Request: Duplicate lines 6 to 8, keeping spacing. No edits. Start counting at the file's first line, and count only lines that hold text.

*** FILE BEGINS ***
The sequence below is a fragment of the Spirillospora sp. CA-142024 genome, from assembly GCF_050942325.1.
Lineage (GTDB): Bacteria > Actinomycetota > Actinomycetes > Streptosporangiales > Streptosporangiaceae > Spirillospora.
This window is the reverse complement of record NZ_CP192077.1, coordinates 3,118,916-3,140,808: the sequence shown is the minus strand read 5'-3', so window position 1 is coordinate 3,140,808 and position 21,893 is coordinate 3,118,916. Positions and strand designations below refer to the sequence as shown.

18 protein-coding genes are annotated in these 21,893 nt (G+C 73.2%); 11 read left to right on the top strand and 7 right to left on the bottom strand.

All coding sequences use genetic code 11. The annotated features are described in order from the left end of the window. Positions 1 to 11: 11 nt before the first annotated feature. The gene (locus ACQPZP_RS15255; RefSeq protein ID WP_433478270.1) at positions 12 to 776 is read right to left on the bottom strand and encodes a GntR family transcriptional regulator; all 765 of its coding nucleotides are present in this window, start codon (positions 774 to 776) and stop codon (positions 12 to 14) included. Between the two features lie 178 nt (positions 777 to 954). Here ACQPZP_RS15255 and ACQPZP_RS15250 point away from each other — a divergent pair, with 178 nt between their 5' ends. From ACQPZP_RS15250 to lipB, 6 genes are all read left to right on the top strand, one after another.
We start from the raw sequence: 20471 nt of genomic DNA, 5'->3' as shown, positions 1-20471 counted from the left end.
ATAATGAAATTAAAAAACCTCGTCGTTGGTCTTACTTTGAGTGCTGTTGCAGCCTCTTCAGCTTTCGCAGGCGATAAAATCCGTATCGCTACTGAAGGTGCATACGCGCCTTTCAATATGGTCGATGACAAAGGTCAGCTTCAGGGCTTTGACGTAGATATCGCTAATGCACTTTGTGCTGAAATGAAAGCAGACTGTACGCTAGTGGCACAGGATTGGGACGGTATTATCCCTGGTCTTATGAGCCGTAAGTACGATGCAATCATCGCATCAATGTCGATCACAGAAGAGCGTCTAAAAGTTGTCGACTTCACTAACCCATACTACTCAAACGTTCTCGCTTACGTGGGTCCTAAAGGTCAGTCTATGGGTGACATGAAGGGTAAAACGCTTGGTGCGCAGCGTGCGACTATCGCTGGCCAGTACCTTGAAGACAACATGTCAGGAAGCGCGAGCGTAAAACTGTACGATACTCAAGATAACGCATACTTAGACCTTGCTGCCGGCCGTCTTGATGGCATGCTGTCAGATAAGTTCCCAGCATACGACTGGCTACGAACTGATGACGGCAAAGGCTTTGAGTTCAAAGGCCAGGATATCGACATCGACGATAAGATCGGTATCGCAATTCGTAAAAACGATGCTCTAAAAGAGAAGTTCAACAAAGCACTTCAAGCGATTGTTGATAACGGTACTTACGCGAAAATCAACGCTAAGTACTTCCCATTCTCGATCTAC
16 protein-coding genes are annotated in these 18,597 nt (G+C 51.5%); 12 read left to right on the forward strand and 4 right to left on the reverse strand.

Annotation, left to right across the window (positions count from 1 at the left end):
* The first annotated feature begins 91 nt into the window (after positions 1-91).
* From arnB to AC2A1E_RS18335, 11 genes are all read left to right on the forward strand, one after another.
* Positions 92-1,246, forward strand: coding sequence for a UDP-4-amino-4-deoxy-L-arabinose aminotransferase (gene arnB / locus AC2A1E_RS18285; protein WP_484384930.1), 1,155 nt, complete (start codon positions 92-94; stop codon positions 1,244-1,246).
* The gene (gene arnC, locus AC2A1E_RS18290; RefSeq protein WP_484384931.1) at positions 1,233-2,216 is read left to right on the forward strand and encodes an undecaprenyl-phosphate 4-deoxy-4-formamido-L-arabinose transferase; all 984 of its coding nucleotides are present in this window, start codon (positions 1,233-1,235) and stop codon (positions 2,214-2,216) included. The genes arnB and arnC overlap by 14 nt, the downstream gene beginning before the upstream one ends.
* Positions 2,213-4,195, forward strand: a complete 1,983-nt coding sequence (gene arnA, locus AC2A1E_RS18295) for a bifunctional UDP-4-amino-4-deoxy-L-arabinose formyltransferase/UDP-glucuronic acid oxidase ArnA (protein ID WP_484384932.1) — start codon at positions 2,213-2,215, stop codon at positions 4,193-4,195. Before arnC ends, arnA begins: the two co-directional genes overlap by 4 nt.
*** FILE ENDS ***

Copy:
We start from the raw sequence: 20471 nt of genomic DNA, 5'->3' as shown, positions 1-20471 counted from the left end.
ATAATGAAATTAAAAAACCTCGTCGTTGGTCTTACTTTGAGTGCTGTTGCAGCCTCTTCAGCTTTCGCAGGCGATAAAATCCGTATCGCTACTGAAGGTGCATACGCGCCTTTCAATATGGTCGATGACAAAGGTCAGCTTCAGGGCTTTGACGTAGATATCGCTAATGCACTTTGTGCTGAAATGAAAGCAGACTGTACGCTAGTGGCACAGGATTGGGACGGTATTATCCCTGGTCTTATGAGCCGTAAGTACGATGCAATCATCGCATCAATGTCGATCACAGAAGAGCGTCTAAAAGTTGTCGACTTCACTAACCCATACTACTCAAACGTTCTCGCTTACGTGGGTCCTAAAGGTCAGTCTATGGGTGACATGAAGGGTAAAACGCTTGGTGCGCAGCGTGCGACTATCGCTGGCCAGTACCTTGAAGACAACATGTCAGGAAGCGCGAGCGTAAAACTGTACGATACTCAAGATAACGCATACTTAGACCTTGCTGCCGGCCGTCTTGATGGCATGCTGTCAGATAAGTTCCCAGCATACGACTGGCTACGAACTGATGACGGCAAAGGCTTTGAGTTCAAAGGCCAGGATATCGACATCGACGATAAGATCGGTATCGCAATTCGTAAAAACGATGCTCTAAAAGAGAAGTTCAACAAAGCACTTCAAGCGATTGTTGATAACGGTACTTACGCGAAAATCAACGCTAAGTACTTCCCATTCTCGATCTAC
16 protein-coding genes are annotated in these 18,597 nt (G+C 51.5%); 12 read left to right on the forward strand and 4 right to left on the reverse strand.